The pregnancy loss that tipped me over the edge was a medical termination. We lost Luna at 19 weeks, she had Turner’s Syndrome, we knew this from 12 weeks. We had been giving her time to see if the complications she was suffering from may stabilise to a point where she could be born live with a chance of a relatively ‘good’ life. Sadly, this wasn’t the case and at 18 weeks, the consultant repeated what he thought would happen, that I would eventually miscarry. I’d already experienced three previous miscarriages, all different in their own right, but losing Luna was like a bomb going off.

Benjamin was just over 2.5 years old at the time and we were very conscious of how all of this may be effecting him and if we continued with the pregnancy (especially after being told Luna’s chances of survival were practically nil, even if she made it full term), what that may do to us as a family. We reached the point where it was time to make difficult decisions for Luna. It’s an impossible decision for any parent to make. Weighing up what is best for your baby versus what you desperately want to hold on to. We were in agony.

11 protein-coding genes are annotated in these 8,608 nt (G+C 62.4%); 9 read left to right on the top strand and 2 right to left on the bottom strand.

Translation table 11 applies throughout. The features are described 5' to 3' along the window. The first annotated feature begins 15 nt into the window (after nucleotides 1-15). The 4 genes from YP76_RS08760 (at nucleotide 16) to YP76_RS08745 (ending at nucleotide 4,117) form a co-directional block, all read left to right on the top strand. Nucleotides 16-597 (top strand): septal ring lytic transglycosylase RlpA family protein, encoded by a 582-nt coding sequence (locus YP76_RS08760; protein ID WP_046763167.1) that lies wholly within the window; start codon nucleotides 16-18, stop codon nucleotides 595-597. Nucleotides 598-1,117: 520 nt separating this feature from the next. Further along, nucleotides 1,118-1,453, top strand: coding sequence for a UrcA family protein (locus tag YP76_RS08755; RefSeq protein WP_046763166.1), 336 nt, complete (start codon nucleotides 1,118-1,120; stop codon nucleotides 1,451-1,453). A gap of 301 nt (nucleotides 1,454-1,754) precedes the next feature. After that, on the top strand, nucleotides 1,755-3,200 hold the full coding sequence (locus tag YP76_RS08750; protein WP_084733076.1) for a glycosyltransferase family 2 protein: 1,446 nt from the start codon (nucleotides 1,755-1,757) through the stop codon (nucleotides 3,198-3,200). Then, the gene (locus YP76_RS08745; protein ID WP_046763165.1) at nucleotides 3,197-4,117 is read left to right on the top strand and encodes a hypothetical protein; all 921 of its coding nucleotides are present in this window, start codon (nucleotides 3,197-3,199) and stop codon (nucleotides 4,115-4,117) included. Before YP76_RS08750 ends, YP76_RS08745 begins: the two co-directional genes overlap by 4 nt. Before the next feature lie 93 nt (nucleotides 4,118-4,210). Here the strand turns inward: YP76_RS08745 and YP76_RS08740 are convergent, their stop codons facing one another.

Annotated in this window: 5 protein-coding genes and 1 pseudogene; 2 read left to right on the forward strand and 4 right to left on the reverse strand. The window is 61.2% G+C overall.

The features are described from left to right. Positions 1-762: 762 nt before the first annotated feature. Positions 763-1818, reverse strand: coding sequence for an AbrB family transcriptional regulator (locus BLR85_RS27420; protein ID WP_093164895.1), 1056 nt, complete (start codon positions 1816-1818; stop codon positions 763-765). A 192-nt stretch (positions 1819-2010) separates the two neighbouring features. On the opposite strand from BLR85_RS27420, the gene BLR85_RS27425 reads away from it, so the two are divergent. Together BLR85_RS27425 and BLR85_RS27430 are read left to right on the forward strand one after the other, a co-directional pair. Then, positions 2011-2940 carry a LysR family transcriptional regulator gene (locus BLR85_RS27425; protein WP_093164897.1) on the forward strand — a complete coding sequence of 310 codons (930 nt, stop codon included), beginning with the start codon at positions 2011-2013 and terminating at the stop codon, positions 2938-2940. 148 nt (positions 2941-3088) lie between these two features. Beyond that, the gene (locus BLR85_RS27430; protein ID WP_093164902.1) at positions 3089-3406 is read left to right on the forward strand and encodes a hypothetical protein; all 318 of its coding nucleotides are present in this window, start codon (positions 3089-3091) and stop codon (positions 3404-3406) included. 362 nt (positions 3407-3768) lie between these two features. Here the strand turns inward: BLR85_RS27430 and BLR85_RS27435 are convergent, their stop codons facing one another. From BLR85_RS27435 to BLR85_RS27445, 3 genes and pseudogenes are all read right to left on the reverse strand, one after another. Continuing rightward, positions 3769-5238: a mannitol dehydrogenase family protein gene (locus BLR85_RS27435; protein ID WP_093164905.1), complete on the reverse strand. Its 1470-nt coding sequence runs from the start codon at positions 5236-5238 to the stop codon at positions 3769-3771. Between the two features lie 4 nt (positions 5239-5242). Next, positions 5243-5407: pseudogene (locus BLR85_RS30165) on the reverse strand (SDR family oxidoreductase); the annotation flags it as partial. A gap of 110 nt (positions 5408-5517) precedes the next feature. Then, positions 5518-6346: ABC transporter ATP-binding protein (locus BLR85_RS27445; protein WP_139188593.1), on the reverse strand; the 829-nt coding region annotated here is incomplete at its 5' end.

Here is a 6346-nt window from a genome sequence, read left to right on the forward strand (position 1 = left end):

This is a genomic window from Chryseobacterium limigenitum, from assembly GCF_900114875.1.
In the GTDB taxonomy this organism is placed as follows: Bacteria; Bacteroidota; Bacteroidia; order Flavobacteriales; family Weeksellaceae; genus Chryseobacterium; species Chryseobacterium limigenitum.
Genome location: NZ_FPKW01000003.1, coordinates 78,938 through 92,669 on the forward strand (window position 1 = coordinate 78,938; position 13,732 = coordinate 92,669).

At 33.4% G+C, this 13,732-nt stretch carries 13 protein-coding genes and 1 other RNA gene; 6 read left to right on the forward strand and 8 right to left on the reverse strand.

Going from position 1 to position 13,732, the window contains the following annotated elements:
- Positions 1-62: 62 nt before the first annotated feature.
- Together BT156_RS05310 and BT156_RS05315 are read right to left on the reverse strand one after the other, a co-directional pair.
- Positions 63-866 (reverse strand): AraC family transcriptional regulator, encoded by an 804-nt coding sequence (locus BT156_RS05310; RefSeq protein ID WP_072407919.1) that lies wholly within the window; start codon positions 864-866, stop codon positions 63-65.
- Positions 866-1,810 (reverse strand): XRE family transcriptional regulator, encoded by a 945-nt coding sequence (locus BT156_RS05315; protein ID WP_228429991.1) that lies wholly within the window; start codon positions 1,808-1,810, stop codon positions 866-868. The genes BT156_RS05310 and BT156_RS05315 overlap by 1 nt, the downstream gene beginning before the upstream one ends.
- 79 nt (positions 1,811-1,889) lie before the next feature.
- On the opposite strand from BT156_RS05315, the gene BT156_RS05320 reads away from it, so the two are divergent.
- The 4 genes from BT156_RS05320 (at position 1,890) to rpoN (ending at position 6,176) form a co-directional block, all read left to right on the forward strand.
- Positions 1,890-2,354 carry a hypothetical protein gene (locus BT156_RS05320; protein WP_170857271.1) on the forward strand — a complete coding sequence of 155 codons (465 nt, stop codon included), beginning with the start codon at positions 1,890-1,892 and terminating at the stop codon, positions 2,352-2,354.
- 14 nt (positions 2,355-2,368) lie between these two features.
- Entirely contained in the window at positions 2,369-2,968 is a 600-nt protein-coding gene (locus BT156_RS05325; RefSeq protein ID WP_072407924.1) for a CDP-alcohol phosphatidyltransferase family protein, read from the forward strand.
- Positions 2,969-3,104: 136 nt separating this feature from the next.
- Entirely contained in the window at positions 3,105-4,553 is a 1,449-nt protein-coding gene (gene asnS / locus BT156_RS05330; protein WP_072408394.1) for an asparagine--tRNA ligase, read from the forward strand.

I was induced on the 25th January 2017 late in the afternoon and delivered Luna a few hours later that evening. It was a very quick labour, which was not what anyone was expecting…but I and my bereavement midwife took this to mean that Luna was ready to be born and quite possibly my body was getting ready to deliver (miscarry) anyway. Those first few days and weeks after delivering Luna were a haze of shock, guilt and grief. We had amazing support through the hospital bereavement midwife, she was our saving grace. Both my parents are dead, so I didn’t have this type of support to rely on, which just made my grief even more seismic. Losing Luna cracked open all of these previous griefs, including my previous miscarriages. It was so completely overwhelming. I lost my voice for the first few days after returning home from hospital. My body hurt all over, for months afterwards, especially in my hips and legs. I lost weight, even though I was trying to eat. I was grinding my teeth at night, waking up with a sore jaw and headaches. And then the waking nightmares. All of this grief, the loss of Luna, made me panic. I realised nothing was safe. Anything can and does happen. I have no control. I would imagine Benjamin crossing the road on his scooter and getting hit by a bus. I would see it in technicolour. I would dream about this sort of thing too, or him going missing. I began to have panic attacks, usually in crowded places, but they could happen anywhere. I felt like I was dying or going completely crazy. I was petrified.